AHF, Aided By LA Times, Continues Attack on AIM Healthcare

LOS ANGELES—As AIDS Healthcare Foundation (AHF) president Michael Weinstein promised at a news conference on August 20, "My message to [legislators] and to the [adult] industry is, if you think it's going to go away, that you can just put your head down and wait us out, it's not going to happen."

On Tuesday, Weinstein took his threat one step further, taking AHF supporters and members of Shelly Lubben's anti-porn Pink Cross Foundation to a meeting of county supervisors to press their anti-adult industry agenda.

The groups were armed with the fact that their supporters had reportedly sent nearly 200 letters to County Supervisor Zev Yaroslavsky, whose area, the Third District, encompasses the areas of the San Fernando Valley where most adult businesses are located, asking that Yaroslavsky "look into the issue and demand action" from the Los Angeles County Department of Health.

AHF had previously filed a lawsuit against the health department in Superior Court claiming that the county had not done enough to prevent the spread of disease among adult performers, but L.A. Times reporter Kimi Yoshino, in a blog entry posted Tuesday, once again repeated the false statistics which AHF and County Health continue to use to bolster their claims that adult performers are at substantial risk for contracting sexually transmitted diseases, including HIV.

"[C]ounty health officials released data that 18 HIV cases and more than 3,700 cases of chlamydia, gonorrhea and syphilis have been reported since 2004 by the Adult Industry Medical Healthcare Foundation, a San Fernando Valley-based clinic," Yoshino wrote. "Clinic officials said the HIV cases did not involve active performers. County officials declined to provide any details about those cases and said little investigation was done. County public health officials have declined several requests for interviews." [Emphasis added.]

In fact, aside from the three HIV cases traced to performer Darren James in 2004, only one of the reported HIV cases involved an "active performer," and AIM Healthcare has ascertained that that performer did not contract the infection while performing in an adult movie. Additionally, AIM officials have disputed the county's claim of 3,700 cases of other STDs, noting that if an infected performer comes back to AIM for additional tests while still in the process of being treated for his/her initial infection, the county health department looks upon those additional tests for the single infection as if they were tests for multiple infections, thereby radically skewing the statistics—a fact that Yoshino has never seen fit to report in any of her Times articles.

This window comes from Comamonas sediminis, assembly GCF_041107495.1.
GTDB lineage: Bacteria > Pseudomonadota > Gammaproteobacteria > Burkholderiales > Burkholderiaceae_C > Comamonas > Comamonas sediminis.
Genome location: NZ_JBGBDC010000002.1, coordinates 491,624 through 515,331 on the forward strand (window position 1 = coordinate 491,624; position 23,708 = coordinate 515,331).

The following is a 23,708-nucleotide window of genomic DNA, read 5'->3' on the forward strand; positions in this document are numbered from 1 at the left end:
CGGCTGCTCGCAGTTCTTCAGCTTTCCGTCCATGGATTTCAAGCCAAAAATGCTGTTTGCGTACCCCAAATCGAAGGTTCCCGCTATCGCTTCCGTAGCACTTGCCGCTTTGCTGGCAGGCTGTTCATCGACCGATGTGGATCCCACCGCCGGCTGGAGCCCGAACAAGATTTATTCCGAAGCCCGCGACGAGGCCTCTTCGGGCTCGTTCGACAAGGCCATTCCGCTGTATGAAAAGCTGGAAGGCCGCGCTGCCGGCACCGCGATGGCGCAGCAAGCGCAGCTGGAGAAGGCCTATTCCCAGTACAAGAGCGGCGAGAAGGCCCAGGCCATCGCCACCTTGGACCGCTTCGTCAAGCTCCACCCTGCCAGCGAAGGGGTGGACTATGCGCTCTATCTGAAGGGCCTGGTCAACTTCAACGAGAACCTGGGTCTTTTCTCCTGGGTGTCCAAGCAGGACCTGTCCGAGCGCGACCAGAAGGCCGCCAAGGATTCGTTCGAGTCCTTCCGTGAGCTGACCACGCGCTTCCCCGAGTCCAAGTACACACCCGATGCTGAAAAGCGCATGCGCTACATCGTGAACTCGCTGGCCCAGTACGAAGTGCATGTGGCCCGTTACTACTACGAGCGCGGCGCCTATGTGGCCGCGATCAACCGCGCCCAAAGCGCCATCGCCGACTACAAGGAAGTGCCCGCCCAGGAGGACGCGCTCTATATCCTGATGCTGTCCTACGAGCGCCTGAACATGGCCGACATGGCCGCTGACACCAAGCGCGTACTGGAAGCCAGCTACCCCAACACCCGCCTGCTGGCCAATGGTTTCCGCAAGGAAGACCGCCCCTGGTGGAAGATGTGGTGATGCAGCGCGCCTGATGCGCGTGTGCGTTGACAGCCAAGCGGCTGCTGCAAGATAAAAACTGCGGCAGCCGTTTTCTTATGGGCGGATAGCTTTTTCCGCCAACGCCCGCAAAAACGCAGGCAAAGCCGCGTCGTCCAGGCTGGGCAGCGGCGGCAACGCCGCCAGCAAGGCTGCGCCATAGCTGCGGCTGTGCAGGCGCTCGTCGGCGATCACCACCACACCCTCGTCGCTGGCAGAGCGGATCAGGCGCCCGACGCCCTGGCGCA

In fact, at the news conference, AHF official Whitney Energan-Cordova agreed that County Health should only count multiple tests for one infection once.

"The standard is for them [the health department] to deduplicate those based upon those identifying pieces of information that they've got," Energan-Cordova said. If they're not doing that, "It could potentially be a problem whether it's statistically significant or not."

"I find it appalling that the L.A. Times keeps dancing around numbers that they have had to retract from previous stories," Free Speech Coalition executive director Diane Duke told AVN, "and equally unfortunate that AIDS Healthcare Foundation has chosen to focus their energy and resources on our low risk industry when there is real work to be done in the area of HIV awareness and prevention."

But AHF thinks it's doing a good job on the HIV prevention front, even as its own preferred test gives the L.A. populace a false sense of security

"Testing and protection are two different things," Energan-Cordova noted, "and there shouldn't be one without the other. There can be both, but when you test them and don't protect them, that doesn't make any sense."

The statement was a bit disingenuous, however, since AHF's idea of an appropriate HIV test is a cheap form of the "Elisa test" which the adult industry abandoned more than a decade ago. The Elisa test looks for the antibodies formed by the body's attempt to fight off an HIV infection, and it can take as long as six months for such a test to show positive—far too long to be useful to the adult industry. Yet AHF has administered thousands—possibly tens of thousands—of such tests to members of L.A.'s gay population and others, and while it also advises those tested to use condoms for safer sexual encounters, the mere fact that its preferred test can fail to detect HIV infections less than six months old may give its clientele the exact "false sense of security" that AHF claims AIM's more exacting PCR-DNA test gives to adult performers. In contrast to the Elisa test, the PCR-DNA test detects the existence of an HIV infection within seven days on average, and often in even less time.

"In the adult entertainment industry, self regulation works," Duke declared. "As a result, transmission of HIV and STIs [sexually transmitted infections] are significantly lower within the industry than the general population and our performers tend to be healthier. Adult performers are the cornerstone of our industry. We care about their health and well-being, which is why FSC and AIM constantly develop and monitor best practices that focus on industry risk reduction."

Yoshino reports that Yaroslavsky told AHF and its supporters at the meeting that the health of adult performers is a "legitimate issue," and promised that, "If there's something we can do, we're going to find a way to do it." He also called on the health department to create a report on adult performers' health within two weeks, even though the department had filed an answer to AHF's lawsuit with the court noting that the percentage of adult performers as compared to the entire population of Los Angeles County is so small—less than 0.1%—that "[p]lainly, the public need here is minimal."